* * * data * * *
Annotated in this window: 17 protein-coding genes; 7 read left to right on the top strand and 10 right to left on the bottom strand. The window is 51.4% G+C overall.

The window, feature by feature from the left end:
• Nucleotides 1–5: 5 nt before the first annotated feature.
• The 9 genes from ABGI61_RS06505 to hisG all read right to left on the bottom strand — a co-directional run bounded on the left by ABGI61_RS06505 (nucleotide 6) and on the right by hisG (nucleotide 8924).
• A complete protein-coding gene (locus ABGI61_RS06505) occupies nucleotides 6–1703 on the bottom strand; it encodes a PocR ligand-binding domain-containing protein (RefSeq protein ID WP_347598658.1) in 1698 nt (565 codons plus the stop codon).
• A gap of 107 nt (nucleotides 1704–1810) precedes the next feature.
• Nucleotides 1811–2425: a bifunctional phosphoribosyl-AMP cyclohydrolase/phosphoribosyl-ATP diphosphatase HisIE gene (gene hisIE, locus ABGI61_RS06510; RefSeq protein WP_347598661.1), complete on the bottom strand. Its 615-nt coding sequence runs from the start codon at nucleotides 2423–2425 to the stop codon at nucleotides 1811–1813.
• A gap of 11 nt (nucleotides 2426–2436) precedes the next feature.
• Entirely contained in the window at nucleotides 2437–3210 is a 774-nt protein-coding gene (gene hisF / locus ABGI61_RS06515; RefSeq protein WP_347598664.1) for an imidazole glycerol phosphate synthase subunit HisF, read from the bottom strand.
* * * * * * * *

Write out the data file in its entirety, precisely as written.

Annotated in this window: 17 protein-coding genes; 7 read left to right on the top strand and 10 right to left on the bottom strand. The window is 51.4% G+C overall.

The window, feature by feature from the left end:
• Nucleotides 1–5: 5 nt before the first annotated feature.
• The 9 genes from ABGI61_RS06505 to hisG all read right to left on the bottom strand — a co-directional run bounded on the left by ABGI61_RS06505 (nucleotide 6) and on the right by hisG (nucleotide 8924).
• A complete protein-coding gene (locus ABGI61_RS06505) occupies nucleotides 6–1703 on the bottom strand; it encodes a PocR ligand-binding domain-containing protein (RefSeq protein ID WP_347598658.1) in 1698 nt (565 codons plus the stop codon).
• A gap of 107 nt (nucleotides 1704–1810) precedes the next feature.
• Nucleotides 1811–2425: a bifunctional phosphoribosyl-AMP cyclohydrolase/phosphoribosyl-ATP diphosphatase HisIE gene (gene hisIE, locus ABGI61_RS06510; RefSeq protein WP_347598661.1), complete on the bottom strand. Its 615-nt coding sequence runs from the start codon at nucleotides 2423–2425 to the stop codon at nucleotides 1811–1813.
• A gap of 11 nt (nucleotides 2426–2436) precedes the next feature.
• Entirely contained in the window at nucleotides 2437–3210 is a 774-nt protein-coding gene (gene hisF / locus ABGI61_RS06515; RefSeq protein WP_347598664.1) for an imidazole glycerol phosphate synthase subunit HisF, read from the bottom strand.